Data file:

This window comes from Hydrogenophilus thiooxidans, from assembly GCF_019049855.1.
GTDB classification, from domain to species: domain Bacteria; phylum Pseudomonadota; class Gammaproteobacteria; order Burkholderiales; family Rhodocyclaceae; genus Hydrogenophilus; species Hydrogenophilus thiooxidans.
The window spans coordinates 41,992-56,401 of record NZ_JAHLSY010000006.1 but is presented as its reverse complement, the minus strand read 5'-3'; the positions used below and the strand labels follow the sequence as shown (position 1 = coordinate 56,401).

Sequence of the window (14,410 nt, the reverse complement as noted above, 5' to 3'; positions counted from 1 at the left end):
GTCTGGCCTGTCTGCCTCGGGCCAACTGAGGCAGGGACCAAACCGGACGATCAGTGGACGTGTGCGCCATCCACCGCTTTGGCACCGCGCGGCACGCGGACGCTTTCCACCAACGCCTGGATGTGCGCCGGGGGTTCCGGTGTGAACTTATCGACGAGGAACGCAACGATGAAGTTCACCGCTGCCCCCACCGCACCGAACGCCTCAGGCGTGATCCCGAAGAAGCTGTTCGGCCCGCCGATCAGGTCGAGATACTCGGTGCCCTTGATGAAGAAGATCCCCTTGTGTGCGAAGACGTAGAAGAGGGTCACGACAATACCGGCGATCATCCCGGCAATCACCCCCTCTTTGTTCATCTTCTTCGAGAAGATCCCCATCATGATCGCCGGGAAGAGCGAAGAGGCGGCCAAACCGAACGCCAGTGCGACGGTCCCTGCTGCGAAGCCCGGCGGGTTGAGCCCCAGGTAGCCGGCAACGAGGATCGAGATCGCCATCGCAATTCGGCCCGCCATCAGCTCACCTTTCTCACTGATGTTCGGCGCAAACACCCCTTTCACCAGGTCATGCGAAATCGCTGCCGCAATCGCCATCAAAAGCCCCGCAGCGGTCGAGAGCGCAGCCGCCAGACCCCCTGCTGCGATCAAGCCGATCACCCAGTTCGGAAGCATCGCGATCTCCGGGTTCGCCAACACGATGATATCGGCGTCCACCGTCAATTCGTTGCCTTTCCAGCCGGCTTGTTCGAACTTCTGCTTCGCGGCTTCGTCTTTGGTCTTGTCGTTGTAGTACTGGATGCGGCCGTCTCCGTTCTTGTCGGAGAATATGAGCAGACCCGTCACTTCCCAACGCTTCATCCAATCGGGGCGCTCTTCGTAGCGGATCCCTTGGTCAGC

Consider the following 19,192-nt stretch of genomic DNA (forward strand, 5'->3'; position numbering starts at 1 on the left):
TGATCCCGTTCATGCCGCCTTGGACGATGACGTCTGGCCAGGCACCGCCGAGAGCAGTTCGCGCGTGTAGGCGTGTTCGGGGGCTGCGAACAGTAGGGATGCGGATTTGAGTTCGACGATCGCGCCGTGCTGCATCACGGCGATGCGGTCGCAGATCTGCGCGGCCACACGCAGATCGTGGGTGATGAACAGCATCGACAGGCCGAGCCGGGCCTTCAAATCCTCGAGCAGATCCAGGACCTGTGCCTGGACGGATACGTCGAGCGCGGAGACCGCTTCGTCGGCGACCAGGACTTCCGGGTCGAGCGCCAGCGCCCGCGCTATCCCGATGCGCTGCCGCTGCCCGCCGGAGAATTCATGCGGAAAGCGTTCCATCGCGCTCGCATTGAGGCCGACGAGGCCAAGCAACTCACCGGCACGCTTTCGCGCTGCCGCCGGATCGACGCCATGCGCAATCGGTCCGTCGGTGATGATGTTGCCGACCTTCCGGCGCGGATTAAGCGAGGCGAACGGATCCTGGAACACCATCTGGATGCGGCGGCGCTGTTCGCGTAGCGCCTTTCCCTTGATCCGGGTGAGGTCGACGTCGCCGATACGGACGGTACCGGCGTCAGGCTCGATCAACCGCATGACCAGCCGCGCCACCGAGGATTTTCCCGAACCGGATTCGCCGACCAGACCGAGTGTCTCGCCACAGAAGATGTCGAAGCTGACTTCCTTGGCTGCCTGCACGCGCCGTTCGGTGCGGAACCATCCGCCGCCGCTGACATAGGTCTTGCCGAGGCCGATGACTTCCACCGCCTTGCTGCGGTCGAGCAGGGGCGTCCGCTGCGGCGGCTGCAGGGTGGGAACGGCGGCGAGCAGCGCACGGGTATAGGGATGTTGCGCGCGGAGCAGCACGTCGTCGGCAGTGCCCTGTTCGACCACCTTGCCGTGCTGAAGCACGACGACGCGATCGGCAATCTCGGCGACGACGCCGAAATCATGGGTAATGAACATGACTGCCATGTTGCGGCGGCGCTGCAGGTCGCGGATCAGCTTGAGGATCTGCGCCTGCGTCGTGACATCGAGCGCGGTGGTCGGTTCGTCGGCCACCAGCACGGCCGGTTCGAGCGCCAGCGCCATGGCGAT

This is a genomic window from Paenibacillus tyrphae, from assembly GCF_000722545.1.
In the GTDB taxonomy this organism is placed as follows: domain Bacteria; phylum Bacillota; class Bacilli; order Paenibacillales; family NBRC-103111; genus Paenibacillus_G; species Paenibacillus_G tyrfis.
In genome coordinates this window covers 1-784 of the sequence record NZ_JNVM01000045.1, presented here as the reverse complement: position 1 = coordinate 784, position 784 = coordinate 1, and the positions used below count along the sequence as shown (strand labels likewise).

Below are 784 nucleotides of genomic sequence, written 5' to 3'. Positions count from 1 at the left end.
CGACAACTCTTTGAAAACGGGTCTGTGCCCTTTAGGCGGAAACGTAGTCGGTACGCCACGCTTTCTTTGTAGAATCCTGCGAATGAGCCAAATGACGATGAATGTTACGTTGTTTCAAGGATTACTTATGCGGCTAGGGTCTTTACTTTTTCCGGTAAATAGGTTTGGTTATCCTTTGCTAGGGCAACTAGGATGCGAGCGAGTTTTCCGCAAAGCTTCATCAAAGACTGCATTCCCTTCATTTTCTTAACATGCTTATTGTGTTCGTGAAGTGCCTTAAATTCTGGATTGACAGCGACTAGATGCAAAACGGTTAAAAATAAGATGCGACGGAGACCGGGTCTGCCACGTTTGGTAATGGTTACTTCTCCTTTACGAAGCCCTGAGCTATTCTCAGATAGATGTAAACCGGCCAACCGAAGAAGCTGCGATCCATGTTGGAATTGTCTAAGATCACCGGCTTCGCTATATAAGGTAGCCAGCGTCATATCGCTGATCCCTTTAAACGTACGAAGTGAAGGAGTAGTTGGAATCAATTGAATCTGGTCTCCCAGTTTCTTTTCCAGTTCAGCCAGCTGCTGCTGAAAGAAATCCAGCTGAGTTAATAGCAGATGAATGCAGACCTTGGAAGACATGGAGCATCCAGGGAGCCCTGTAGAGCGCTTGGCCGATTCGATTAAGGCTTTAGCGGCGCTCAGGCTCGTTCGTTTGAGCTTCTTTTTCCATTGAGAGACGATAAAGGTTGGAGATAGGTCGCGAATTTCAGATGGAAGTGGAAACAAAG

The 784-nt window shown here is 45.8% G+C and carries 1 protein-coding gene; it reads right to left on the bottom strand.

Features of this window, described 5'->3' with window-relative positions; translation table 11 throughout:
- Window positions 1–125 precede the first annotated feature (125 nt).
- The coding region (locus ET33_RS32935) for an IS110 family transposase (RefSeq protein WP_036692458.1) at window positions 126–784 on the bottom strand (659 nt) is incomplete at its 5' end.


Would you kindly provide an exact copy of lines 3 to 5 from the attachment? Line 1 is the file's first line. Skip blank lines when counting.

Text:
The window spans coordinates 41,992-56,401 of record NZ_JAHLSY010000006.1 but is presented as its reverse complement, the minus strand read 5'-3'; the positions used below and the strand labels follow the sequence as shown (position 1 = coordinate 56,401).

Sequence of the window (14,410 nt, the reverse complement as noted above, 5' to 3'; positions counted from 1 at the left end):
GTCTGGCCTGTCTGCCTCGGGCCAACTGAGGCAGGGACCAAACCGGACGATCAGTGGACGTGTGCGCCATCCACCGCTTTGGCACCGCGCGGCACGCGGACGCTTTCCACCAACGCCTGGATGTGCGCCGGGGGTTCCGGTGTGAACTTATCGACGAGGAACGCAACGATGAAGTTCACCGCTGCCCCCACCGCACCGAACGCCTCAGGCGTGATCCCGAAGAAGCTGTTCGGCCCGCCGATCAGGTCGAGATACTCGGTGCCCTTGATGAAGAAGATCCCCTTGTGTGCGAAGACGTAGAAGAGGGTCACGACAATACCGGCGATCATCCCGGCAATCACCCCCTCTTTGTTCATCTTCTTCGAGAAGATCCCCATCATGATCGCCGGGAAGAGCGAAGAGGCGGCCAAACCGAACGCCAGTGCGACGGTCCCTGCTGCGAAGCCCGGCGGGTTGAGCCCCAGGTAGCCGGCAACGAGGATCGAGATCGCCATCGCAATTCGGCCCGCCATCAGCTCACCTTTCTCACTGATGTTCGGCGCAAACACCCCTTTCACCAGGTCATGCGAAATCGCTGCCGCAATCGCCATCAAAAGCCCCGCAGCGGTCGAGAGCGCAGCCGCCAGACCCCCTGCTGCGATCAAGCCGATCACCCAGTTCGGAAGCATCGCGATCTCCGGGTTCGCCAACACGATGATATCGGCGTCCACCGTCAATTCGTTGCCTTTCCAGCCGGCTTGTTCGAACTTCTGCTTCGCGGCTTCGTCTTTGGTCTTGTCGTTGTAGTACTGGATGCGGCCGTCTCCGTTCTTGTCGGAGAATATGAGCAGACCCGTCACTTCCCAACGCTTCATCCAATCGGGGCGCTCTTCGTAGCGGATCCCTTGGTCAGC